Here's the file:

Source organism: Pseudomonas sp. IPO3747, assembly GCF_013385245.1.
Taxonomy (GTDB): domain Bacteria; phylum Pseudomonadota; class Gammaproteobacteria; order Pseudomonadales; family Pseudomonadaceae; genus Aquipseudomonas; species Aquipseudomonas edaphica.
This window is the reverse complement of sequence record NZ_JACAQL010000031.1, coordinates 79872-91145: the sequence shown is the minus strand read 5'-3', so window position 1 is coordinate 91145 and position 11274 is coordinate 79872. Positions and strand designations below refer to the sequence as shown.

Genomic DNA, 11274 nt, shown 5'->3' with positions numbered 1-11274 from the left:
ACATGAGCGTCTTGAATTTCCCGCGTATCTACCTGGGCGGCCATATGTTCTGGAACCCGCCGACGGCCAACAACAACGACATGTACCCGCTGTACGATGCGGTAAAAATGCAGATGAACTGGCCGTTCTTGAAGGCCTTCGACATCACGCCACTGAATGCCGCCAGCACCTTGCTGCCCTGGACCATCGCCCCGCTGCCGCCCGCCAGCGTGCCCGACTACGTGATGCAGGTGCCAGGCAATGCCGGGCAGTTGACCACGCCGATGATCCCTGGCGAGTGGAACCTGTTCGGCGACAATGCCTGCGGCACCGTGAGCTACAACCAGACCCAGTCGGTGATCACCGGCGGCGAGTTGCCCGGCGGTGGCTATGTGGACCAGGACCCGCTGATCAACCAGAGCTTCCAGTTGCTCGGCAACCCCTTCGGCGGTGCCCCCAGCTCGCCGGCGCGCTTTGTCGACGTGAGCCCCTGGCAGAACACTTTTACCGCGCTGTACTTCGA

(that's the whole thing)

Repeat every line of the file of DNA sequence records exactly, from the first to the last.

Source organism: Pseudomonas sp. IPO3747, assembly GCF_013385245.1.
Taxonomy (GTDB): domain Bacteria; phylum Pseudomonadota; class Gammaproteobacteria; order Pseudomonadales; family Pseudomonadaceae; genus Aquipseudomonas; species Aquipseudomonas edaphica.
This window is the reverse complement of sequence record NZ_JACAQL010000031.1, coordinates 79872-91145: the sequence shown is the minus strand read 5'-3', so window position 1 is coordinate 91145 and position 11274 is coordinate 79872. Positions and strand designations below refer to the sequence as shown.

Genomic DNA, 11274 nt, shown 5'->3' with positions numbered 1-11274 from the left:
ACATGAGCGTCTTGAATTTCCCGCGTATCTACCTGGGCGGCCATATGTTCTGGAACCCGCCGACGGCCAACAACAACGACATGTACCCGCTGTACGATGCGGTAAAAATGCAGATGAACTGGCCGTTCTTGAAGGCCTTCGACATCACGCCACTGAATGCCGCCAGCACCTTGCTGCCCTGGACCATCGCCCCGCTGCCGCCCGCCAGCGTGCCCGACTACGTGATGCAGGTGCCAGGCAATGCCGGGCAGTTGACCACGCCGATGATCCCTGGCGAGTGGAACCTGTTCGGCGACAATGCCTGCGGCACCGTGAGCTACAACCAGACCCAGTCGGTGATCACCGGCGGCGAGTTGCCCGGCGGTGGCTATGTGGACCAGGACCCGCTGATCAACCAGAGCTTCCAGTTGCTCGGCAACCCCTTCGGCGGTGCCCCCAGCTCGCCGGCGCGCTTTGTCGACGTGAGCCCCTGGCAGAACACTTTTACCGCGCTGTACTTCGA